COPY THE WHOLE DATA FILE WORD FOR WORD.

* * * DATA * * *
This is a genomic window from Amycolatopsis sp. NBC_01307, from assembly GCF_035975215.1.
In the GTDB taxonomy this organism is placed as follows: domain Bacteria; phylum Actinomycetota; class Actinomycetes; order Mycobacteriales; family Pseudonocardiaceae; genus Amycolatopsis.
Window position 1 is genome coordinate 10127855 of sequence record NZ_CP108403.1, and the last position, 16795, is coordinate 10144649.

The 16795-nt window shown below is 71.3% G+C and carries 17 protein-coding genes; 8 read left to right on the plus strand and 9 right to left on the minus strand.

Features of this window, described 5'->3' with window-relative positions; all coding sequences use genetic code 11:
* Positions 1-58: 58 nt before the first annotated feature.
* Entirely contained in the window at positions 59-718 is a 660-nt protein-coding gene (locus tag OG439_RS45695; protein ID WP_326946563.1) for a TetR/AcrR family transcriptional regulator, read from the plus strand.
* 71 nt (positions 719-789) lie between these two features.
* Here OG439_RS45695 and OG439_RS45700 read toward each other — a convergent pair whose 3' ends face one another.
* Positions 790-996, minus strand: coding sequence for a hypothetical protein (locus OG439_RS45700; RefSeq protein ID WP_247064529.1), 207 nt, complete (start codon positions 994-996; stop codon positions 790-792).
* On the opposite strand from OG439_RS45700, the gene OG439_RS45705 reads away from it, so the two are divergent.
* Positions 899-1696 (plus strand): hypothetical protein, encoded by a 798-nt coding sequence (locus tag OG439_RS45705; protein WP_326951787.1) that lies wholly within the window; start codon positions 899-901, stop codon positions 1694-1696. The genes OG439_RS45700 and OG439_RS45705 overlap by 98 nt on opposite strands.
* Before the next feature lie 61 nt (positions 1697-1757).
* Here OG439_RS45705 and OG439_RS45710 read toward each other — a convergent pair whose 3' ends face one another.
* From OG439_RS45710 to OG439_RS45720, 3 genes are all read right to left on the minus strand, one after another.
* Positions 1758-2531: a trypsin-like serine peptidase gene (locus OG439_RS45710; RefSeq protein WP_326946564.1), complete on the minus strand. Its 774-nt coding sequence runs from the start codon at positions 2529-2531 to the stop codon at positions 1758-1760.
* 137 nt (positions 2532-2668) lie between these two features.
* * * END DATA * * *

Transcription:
This is a genomic window from Amycolatopsis sp. NBC_01307, from assembly GCF_035975215.1.
In the GTDB taxonomy this organism is placed as follows: domain Bacteria; phylum Actinomycetota; class Actinomycetes; order Mycobacteriales; family Pseudonocardiaceae; genus Amycolatopsis.
Window position 1 is genome coordinate 10127855 of sequence record NZ_CP108403.1, and the last position, 16795, is coordinate 10144649.

The 16795-nt window shown below is 71.3% G+C and carries 17 protein-coding genes; 8 read left to right on the plus strand and 9 right to left on the minus strand.

Features of this window, described 5'->3' with window-relative positions; all coding sequences use genetic code 11:
* Positions 1-58: 58 nt before the first annotated feature.
* Entirely contained in the window at positions 59-718 is a 660-nt protein-coding gene (locus tag OG439_RS45695; protein ID WP_326946563.1) for a TetR/AcrR family transcriptional regulator, read from the plus strand.
* 71 nt (positions 719-789) lie between these two features.
* Here OG439_RS45695 and OG439_RS45700 read toward each other — a convergent pair whose 3' ends face one another.
* Positions 790-996, minus strand: coding sequence for a hypothetical protein (locus OG439_RS45700; RefSeq protein ID WP_247064529.1), 207 nt, complete (start codon positions 994-996; stop codon positions 790-792).
* On the opposite strand from OG439_RS45700, the gene OG439_RS45705 reads away from it, so the two are divergent.
* Positions 899-1696 (plus strand): hypothetical protein, encoded by a 798-nt coding sequence (locus tag OG439_RS45705; protein WP_326951787.1) that lies wholly within the window; start codon positions 899-901, stop codon positions 1694-1696. The genes OG439_RS45700 and OG439_RS45705 overlap by 98 nt on opposite strands.
* Before the next feature lie 61 nt (positions 1697-1757).
* Here OG439_RS45705 and OG439_RS45710 read toward each other — a convergent pair whose 3' ends face one another.
* From OG439_RS45710 to OG439_RS45720, 3 genes are all read right to left on the minus strand, one after another.
* Positions 1758-2531: a trypsin-like serine peptidase gene (locus OG439_RS45710; RefSeq protein WP_326946564.1), complete on the minus strand. Its 774-nt coding sequence runs from the start codon at positions 2529-2531 to the stop codon at positions 1758-1760.
* 137 nt (positions 2532-2668) lie between these two features.